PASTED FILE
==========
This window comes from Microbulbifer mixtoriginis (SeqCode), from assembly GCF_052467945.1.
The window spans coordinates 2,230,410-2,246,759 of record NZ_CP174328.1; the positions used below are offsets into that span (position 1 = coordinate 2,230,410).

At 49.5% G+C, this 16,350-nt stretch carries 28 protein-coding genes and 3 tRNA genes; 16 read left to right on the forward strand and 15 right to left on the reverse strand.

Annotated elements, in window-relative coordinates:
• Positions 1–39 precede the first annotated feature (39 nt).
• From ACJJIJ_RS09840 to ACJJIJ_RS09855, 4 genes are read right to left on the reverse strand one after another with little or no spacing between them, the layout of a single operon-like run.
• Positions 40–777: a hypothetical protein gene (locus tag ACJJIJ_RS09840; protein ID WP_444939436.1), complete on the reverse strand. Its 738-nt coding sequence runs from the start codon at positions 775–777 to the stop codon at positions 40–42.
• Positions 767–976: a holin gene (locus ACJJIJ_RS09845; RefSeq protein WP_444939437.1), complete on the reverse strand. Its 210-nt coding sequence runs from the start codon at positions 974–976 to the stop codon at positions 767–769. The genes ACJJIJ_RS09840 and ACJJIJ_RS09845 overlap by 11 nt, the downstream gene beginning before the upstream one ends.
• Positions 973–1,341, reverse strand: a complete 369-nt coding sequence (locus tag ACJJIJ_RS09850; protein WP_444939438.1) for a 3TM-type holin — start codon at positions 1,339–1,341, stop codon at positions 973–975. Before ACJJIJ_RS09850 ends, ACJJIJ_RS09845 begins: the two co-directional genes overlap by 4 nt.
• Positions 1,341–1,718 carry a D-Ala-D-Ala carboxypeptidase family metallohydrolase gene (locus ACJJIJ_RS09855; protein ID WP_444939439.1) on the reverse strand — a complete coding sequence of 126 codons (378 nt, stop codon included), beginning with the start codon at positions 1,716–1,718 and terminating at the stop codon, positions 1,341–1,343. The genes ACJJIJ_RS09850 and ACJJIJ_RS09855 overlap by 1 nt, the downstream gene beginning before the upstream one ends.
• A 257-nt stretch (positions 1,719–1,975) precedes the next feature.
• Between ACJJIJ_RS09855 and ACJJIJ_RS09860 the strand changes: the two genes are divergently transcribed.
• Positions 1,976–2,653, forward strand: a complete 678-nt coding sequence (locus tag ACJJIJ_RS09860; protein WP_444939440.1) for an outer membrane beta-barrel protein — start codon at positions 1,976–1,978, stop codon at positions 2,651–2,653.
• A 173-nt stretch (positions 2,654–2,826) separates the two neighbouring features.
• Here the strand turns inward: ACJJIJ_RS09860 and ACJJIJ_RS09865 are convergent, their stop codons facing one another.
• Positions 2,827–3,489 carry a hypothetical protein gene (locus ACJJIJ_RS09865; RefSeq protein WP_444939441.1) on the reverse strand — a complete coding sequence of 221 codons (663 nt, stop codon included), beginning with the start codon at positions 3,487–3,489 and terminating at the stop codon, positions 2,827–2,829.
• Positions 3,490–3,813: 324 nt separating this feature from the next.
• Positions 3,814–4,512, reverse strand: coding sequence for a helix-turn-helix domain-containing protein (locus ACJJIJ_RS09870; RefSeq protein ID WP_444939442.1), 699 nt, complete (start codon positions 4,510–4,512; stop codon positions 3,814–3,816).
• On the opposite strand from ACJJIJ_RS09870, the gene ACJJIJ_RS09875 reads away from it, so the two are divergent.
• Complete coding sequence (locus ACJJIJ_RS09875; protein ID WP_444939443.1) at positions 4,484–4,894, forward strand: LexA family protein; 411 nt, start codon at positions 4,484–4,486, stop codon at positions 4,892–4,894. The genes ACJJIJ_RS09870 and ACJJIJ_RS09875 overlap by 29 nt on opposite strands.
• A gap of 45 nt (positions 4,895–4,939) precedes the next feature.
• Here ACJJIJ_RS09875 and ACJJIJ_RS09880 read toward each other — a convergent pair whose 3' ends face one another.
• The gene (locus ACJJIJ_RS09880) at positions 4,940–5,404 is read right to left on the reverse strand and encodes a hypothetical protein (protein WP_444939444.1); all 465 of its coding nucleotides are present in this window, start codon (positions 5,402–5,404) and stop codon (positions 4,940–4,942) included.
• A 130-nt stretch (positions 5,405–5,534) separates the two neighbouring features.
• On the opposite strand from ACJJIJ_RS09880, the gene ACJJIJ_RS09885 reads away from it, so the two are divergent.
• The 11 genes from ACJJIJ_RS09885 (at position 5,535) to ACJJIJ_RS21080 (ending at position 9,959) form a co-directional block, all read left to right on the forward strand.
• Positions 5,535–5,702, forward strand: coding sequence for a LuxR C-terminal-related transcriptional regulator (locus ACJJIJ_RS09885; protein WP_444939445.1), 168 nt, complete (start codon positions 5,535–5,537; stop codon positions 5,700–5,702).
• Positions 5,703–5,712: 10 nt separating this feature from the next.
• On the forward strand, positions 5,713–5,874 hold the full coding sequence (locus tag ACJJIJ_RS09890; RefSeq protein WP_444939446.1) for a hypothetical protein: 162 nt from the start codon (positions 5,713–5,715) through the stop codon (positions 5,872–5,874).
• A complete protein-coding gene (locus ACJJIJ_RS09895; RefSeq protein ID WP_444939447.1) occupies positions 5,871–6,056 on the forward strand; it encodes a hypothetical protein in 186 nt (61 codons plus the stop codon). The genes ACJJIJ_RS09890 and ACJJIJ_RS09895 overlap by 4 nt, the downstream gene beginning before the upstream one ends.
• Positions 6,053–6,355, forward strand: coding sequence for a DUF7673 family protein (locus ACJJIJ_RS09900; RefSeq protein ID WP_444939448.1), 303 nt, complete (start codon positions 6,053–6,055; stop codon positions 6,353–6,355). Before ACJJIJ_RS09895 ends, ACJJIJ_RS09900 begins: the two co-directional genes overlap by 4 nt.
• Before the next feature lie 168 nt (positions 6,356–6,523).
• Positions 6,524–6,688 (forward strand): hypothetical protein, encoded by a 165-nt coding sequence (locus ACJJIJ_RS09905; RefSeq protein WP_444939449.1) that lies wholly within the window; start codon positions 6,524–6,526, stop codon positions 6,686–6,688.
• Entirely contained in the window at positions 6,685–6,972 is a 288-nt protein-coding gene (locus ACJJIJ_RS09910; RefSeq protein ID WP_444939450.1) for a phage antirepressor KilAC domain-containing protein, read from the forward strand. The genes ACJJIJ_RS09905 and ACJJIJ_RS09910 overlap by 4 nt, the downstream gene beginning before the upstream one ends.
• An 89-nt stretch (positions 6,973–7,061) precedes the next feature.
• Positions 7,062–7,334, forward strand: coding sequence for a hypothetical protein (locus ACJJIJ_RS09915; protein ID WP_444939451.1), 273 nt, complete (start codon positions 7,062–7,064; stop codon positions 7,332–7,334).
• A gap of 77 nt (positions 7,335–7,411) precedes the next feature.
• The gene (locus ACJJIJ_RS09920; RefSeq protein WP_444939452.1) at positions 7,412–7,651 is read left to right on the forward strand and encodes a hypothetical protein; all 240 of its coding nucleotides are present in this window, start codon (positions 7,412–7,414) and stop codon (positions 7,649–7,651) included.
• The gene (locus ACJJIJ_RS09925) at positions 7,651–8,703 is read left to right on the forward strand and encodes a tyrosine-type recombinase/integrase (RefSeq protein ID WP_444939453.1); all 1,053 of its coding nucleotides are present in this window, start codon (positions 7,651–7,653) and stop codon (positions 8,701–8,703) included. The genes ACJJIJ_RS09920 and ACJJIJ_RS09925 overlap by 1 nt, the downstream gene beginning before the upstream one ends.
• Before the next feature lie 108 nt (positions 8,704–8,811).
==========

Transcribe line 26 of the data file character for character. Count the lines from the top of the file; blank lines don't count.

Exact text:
• The 11 genes from ACJJIJ_RS09885 (at position 5,535) to ACJJIJ_RS21080 (ending at position 9,959) form a co-directional block, all read left to right on the forward strand.